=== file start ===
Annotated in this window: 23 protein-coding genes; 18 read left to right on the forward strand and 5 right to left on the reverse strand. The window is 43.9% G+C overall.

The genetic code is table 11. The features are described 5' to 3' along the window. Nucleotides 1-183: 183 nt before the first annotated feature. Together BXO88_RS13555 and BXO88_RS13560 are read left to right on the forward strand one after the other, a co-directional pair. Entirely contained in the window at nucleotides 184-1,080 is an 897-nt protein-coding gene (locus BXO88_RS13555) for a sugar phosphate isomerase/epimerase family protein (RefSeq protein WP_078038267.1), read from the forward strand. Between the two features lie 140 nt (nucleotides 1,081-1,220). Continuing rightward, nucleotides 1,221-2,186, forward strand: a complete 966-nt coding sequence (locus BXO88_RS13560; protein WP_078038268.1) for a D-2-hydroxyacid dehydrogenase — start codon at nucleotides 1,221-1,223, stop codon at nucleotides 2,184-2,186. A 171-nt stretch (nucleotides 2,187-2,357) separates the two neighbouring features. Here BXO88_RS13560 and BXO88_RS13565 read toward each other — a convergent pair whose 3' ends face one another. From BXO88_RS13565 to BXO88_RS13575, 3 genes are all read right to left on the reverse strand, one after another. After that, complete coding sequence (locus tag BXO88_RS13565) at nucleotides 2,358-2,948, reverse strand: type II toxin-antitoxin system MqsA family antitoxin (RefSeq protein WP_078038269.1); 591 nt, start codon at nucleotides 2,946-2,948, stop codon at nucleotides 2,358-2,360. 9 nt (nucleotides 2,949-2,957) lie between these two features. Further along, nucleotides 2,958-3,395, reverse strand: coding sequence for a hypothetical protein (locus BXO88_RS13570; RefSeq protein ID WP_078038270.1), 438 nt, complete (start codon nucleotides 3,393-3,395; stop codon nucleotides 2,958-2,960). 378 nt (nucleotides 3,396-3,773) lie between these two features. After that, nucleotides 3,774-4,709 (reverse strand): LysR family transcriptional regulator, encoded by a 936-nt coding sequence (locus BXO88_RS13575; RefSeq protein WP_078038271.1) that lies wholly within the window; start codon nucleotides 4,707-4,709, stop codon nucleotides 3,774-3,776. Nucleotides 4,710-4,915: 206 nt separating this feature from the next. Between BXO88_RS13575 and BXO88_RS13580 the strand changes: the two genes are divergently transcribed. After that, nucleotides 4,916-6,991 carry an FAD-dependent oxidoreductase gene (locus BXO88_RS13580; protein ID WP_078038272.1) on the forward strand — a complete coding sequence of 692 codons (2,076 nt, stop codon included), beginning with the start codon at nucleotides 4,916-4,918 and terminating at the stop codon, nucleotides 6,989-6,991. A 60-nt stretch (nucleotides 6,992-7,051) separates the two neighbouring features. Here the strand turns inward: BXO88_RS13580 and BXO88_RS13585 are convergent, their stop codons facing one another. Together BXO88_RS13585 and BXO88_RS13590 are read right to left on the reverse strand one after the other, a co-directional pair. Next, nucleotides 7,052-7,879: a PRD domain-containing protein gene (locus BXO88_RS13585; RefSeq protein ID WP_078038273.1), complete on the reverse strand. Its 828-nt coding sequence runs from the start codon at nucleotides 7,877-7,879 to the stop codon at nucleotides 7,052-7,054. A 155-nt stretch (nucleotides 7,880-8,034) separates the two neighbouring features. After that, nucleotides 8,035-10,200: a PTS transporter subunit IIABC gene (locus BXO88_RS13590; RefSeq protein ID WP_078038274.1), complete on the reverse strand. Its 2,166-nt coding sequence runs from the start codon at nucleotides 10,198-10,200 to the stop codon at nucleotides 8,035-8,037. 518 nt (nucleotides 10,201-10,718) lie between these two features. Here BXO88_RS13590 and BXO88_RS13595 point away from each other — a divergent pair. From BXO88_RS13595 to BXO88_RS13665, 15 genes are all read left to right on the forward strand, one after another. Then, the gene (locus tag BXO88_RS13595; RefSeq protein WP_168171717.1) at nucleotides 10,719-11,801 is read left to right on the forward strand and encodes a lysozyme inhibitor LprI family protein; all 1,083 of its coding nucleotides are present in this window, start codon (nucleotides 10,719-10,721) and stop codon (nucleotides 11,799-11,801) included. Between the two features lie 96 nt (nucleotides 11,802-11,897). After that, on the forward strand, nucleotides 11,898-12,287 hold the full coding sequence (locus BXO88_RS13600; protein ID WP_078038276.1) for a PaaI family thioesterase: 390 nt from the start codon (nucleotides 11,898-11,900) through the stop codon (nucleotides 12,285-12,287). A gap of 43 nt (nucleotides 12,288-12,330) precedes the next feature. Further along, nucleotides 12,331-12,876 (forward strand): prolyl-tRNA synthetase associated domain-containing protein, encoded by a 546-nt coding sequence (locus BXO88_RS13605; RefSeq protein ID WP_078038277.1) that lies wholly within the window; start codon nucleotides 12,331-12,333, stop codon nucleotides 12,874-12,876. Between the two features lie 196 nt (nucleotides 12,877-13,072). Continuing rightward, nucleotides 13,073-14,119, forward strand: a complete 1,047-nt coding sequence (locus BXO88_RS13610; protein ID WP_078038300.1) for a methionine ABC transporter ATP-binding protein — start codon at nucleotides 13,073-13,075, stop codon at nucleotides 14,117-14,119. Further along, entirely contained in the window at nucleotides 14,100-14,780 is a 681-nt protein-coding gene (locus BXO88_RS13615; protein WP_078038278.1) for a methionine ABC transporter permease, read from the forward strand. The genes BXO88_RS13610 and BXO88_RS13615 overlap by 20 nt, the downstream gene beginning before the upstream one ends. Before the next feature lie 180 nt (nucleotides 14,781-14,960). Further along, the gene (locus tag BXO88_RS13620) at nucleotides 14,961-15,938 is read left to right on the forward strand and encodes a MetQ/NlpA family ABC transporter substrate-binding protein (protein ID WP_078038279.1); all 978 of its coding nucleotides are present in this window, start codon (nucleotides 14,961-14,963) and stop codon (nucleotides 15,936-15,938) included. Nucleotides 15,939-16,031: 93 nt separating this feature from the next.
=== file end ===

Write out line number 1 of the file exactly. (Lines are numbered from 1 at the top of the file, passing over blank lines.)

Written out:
Annotated in this window: 23 protein-coding genes; 18 read left to right on the forward strand and 5 right to left on the reverse strand. The window is 43.9% G+C overall.